• 81°

Operation Helping Hands has another success 

The Suffolk Sheriff’s Office collected toys at its annual Operation Helping Hands toy drive and donated them to two Suffolk elementary schools.

On Dec. 12, members of the Sheriff’s Office stood in front of Walmart on Main Street and College Drive to collect new and unwrapped toys. This toy drive has taken place every year since 2014 to help bring toys to Suffolk students.

“This has been a tough year for a lot of people to work and pay bills,” said Katie Jones, community engagement officer at the Suffolk Sheriff’s Office. “If standing in front of Walmart for a few hours can take some of that stress away, it’s worth every minute of it and then some.”

The Suffolk community showed up that sunny morning to donate bikes, dolls, balls, scooters, blocks, board games and stuffed animals, filling multiple trailers to bring to the schools. The contributions from Walmart on Main Street went to Elephant’s Fork Elementary, and the toys collected from Walmart on College Drive went to Hillpoint Elementary School.

“We are overwhelmed by the generosity of the Suffolk community and grateful because this will be a blessing to our students,” said Kristal Taylor, principal at Hillpoint Elementary School.

An estimate of 2,000 toys were received at the toy drives and donated to the schools on the morning of Dec. 15, with Santa Claus in tow. Along with the toys, Amy Eichelberger, owner of UPS off Centerbrooke Lane, donated enough books for each student at both elementary schools to receive an age-appropriate book.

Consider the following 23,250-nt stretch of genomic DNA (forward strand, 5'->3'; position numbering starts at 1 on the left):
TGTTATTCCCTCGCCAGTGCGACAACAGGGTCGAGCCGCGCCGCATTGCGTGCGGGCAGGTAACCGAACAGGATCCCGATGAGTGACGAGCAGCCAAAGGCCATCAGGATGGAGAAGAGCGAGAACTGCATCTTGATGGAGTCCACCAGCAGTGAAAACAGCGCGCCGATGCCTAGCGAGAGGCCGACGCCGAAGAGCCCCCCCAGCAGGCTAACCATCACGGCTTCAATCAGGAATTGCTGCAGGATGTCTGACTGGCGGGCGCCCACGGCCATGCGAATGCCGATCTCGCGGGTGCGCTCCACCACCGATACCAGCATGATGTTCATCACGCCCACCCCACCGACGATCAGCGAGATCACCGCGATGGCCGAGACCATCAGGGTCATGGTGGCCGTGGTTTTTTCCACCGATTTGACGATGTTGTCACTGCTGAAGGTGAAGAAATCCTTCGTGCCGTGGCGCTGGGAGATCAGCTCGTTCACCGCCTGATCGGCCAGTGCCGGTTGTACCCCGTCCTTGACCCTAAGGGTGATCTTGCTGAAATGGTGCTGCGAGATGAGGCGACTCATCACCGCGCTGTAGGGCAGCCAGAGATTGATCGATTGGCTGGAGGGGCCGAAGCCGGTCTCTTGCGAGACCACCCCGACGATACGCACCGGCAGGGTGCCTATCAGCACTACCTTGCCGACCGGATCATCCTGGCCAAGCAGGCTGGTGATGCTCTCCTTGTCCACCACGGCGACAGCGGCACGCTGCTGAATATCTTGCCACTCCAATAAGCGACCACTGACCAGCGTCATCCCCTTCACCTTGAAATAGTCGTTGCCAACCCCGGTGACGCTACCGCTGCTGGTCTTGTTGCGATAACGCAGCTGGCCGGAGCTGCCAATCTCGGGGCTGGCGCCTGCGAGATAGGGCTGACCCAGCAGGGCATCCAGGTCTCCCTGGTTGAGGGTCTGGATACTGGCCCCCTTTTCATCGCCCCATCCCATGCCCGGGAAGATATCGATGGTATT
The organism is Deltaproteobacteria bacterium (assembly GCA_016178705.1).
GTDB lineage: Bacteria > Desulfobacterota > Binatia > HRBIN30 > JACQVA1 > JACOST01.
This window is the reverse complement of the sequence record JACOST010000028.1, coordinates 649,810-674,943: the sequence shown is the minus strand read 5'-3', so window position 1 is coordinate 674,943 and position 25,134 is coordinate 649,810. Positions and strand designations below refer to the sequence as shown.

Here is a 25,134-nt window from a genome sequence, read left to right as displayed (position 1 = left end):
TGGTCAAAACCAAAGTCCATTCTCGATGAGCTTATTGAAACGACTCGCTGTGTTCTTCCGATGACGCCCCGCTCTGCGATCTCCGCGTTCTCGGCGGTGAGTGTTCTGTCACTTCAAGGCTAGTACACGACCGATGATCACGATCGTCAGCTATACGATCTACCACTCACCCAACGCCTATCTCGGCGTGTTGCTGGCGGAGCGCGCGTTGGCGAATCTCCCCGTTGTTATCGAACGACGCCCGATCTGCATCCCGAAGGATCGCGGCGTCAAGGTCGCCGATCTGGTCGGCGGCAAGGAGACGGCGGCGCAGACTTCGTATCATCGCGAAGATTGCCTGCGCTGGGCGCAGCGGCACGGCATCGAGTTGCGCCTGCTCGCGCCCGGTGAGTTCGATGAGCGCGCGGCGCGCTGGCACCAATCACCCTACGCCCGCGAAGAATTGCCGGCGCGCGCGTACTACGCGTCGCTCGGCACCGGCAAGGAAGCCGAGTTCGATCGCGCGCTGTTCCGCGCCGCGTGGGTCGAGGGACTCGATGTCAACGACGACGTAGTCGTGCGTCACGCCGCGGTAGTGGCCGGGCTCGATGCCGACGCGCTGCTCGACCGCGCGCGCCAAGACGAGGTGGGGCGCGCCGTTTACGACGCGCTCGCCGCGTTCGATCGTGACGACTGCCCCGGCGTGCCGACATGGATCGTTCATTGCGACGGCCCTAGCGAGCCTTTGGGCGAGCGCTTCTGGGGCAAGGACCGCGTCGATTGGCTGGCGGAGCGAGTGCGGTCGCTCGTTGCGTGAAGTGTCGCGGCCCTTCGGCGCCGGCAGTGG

“This has been our best year,” said Jessica Avery, principal at Elephant’s Fork Elementary, as she looked at the mound of toys unloaded into the hallway. “It looks like we have enough toys for every student in the building. It’s so great to see people so willing to give this year.”

With students not back on campus yet, the distribution of toys will look different this year. Usually, the students are at school to directly receive their gift from Santa Claus himself. This year, the plan is for the toys to be sorted by age groups and delivered to the students by the school buses.

“We are very fortunate this year; people really dug deep and pulled together,” said Jones. “Really goes to show what makes Suffolk different. We pull together when needed to.”